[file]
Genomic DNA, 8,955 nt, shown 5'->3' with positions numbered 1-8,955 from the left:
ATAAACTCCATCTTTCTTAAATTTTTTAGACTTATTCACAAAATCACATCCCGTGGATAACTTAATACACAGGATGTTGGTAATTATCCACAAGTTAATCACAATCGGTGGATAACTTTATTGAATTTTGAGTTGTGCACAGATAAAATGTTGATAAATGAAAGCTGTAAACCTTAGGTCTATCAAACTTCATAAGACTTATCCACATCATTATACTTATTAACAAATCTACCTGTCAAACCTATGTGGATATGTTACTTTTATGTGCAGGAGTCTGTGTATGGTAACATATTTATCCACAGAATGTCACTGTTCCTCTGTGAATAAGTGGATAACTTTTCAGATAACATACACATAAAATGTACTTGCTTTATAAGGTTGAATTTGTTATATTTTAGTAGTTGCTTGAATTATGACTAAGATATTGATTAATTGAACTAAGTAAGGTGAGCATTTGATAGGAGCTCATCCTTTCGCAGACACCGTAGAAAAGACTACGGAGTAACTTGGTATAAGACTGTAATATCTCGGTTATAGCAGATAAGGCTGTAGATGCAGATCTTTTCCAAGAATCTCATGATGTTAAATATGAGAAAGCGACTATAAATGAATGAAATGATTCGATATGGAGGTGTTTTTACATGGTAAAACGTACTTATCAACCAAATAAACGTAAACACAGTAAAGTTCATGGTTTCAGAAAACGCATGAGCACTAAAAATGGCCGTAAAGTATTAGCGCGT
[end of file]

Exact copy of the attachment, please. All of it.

Genomic DNA, 8,955 nt, shown 5'->3' with positions numbered 1-8,955 from the left:
ATAAACTCCATCTTTCTTAAATTTTTTAGACTTATTCACAAAATCACATCCCGTGGATAACTTAATACACAGGATGTTGGTAATTATCCACAAGTTAATCACAATCGGTGGATAACTTTATTGAATTTTGAGTTGTGCACAGATAAAATGTTGATAAATGAAAGCTGTAAACCTTAGGTCTATCAAACTTCATAAGACTTATCCACATCATTATACTTATTAACAAATCTACCTGTCAAACCTATGTGGATATGTTACTTTTATGTGCAGGAGTCTGTGTATGGTAACATATTTATCCACAGAATGTCACTGTTCCTCTGTGAATAAGTGGATAACTTTTCAGATAACATACACATAAAATGTACTTGCTTTATAAGGTTGAATTTGTTATATTTTAGTAGTTGCTTGAATTATGACTAAGATATTGATTAATTGAACTAAGTAAGGTGAGCATTTGATAGGAGCTCATCCTTTCGCAGACACCGTAGAAAAGACTACGGAGTAACTTGGTATAAGACTGTAATATCTCGGTTATAGCAGATAAGGCTGTAGATGCAGATCTTTTCCAAGAATCTCATGATGTTAAATATGAGAAAGCGACTATAAATGAATGAAATGATTCGATATGGAGGTGTTTTTACATGGTAAAACGTACTTATCAACCAAATAAACGTAAACACAGTAAAGTTCATGGTTTCAGAAAACGCATGAGCACTAAAAATGGCCGTAAAGTATTAGCGCGT